My Wife Wants to File a Divorce, but I Don’t Want To. Who Do I Ask for Legal Help?

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When a couple enters into a marriage, they’re often so blinded by love that they never think about what would happen if one of them eventually wants a divorce. Because of this, many couples don’t sign a prenuptial agreement prior to their marriage, which means they are starting from square one when they file for divorce.

Sometimes, one spouse wants a divorce and the other doesn’t. There are many possible reasons for this. The spouse that’s still hanging on may still be in love with the other spouse. They may be worried about how they’ll financially cope without the other spouse. If there are children involved, they may be concerned about how a divorce will affect them.

The fact of the matter is that if one spouse wants a divorce, the other spouse can’t force them to stay in the marriage. They can make it more difficult for the divorce to be finalized, but that can create a volatile situation that can be detrimental to both parties and any children involved. If your spouse wants to file for a divorce but you don’t, here are the steps you can take to protect yourself and come to a fair resolution for everyone involved.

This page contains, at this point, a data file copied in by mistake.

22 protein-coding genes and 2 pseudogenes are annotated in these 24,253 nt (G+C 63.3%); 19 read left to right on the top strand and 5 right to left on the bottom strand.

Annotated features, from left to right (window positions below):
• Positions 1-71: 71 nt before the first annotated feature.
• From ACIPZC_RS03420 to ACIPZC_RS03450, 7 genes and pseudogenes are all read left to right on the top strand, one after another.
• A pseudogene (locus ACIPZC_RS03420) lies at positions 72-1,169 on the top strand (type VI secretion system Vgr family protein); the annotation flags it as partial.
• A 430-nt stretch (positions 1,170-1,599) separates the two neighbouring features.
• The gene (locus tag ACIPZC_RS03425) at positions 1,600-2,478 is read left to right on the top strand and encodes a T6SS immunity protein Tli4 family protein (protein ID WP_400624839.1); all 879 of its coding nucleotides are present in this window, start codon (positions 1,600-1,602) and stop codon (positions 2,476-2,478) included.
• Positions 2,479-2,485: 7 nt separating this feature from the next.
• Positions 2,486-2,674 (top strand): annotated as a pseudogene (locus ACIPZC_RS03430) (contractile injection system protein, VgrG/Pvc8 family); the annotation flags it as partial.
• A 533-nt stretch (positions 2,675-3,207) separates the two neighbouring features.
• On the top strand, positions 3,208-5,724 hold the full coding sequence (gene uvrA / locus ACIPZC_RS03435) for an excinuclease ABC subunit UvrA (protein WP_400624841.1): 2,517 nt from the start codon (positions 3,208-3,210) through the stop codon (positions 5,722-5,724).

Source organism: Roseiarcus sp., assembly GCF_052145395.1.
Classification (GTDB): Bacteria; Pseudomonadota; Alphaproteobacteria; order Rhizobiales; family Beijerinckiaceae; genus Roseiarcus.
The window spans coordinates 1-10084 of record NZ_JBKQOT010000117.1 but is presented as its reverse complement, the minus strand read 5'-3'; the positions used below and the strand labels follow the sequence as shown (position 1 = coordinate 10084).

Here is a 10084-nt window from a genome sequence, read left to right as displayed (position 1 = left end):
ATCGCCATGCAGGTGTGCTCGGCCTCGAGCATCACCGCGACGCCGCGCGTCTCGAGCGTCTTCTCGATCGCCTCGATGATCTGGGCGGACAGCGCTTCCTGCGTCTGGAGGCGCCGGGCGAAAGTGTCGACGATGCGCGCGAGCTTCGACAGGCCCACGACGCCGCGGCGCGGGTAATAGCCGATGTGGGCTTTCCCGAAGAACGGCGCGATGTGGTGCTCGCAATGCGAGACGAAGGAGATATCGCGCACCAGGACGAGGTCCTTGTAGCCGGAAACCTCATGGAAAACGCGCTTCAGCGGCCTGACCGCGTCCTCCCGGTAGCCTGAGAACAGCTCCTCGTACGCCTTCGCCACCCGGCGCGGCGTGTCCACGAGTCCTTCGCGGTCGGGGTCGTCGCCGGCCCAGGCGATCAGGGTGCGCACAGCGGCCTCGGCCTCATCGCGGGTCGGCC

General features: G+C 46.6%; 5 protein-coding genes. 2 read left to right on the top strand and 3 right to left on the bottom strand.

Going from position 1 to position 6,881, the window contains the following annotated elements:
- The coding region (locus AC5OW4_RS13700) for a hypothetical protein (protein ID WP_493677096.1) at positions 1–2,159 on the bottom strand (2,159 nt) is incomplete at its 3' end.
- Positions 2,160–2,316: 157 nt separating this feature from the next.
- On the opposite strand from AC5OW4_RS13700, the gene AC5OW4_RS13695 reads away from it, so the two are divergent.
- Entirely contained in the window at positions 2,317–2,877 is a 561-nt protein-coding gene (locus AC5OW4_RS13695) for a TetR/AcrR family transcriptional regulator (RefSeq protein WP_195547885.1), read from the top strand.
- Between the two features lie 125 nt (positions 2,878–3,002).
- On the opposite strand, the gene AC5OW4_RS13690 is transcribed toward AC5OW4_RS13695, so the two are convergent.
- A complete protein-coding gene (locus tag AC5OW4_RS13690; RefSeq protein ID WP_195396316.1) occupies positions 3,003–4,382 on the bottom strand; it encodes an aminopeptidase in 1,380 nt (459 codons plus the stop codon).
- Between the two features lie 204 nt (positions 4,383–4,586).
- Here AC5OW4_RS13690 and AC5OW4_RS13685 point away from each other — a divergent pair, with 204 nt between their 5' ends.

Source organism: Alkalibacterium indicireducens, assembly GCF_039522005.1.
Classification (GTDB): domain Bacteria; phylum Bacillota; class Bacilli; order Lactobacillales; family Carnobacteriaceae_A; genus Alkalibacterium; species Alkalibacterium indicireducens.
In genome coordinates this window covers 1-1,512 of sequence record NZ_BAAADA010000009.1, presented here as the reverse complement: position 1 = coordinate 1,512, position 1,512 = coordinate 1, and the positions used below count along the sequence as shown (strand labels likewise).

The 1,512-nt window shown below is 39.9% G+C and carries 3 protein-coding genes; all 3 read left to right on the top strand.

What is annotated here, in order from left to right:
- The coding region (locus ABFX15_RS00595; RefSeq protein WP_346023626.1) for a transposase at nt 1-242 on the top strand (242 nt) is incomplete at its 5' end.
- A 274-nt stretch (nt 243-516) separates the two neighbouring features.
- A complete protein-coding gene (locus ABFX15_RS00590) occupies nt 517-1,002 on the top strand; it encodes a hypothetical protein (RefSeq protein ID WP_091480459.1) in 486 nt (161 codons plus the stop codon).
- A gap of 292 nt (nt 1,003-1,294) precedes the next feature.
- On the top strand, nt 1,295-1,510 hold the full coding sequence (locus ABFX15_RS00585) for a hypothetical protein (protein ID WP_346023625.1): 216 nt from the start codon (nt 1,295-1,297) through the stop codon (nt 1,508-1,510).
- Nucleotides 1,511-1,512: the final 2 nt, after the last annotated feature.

Coming to Terms

When a couple separates, there are often feelings of hurt, anger, and fear that immediately arise. Even if the marriage wasn’t a happy one, change can be a scary thing. Knowing that you aren’t alone and that many people have faced the same challenges you are currently facing and have survived can go a long way in easing those worries.

If you think there may be a chance to save your marriage, consider seeing a therapist to help resolve your issues. Therapists that specialize in counseling married couples have many tools that they use to assist couples that are thinking about divorcing. They also provide a safe space where both parties can freely express themselves so that they can tackle the issues in the marriage head-on.

Even if your partner is dead set on filing for divorce, you can still see a therapist on your own to help you cope with the feelings you’re having. They can help you identify where you can improve so that your next relationship has a better chance of surviving. If the thought of divorce has you feeling depressed or anxious, they can also help you work through those struggles so that you are strong enough to withstand the divorce proceedings and the months that come after.

Consider Mediation

Instead of consulting with a lawyer right away, some couples choose to go to a divorce mediator. Divorce mediation is often more cost-effective than using lawyers. It’s usually a more peaceful process as well since it doesn’t require that the couple go to trial.

Divorce mediation is only possible, however, in a no-fault divorce. Most states allow for a no-fault divorce option, which means that one party doesn’t have to prove that the other party caused the divorce due to:

  • adultery.
  • abandonment.
  • extreme cruelty
  • mental illness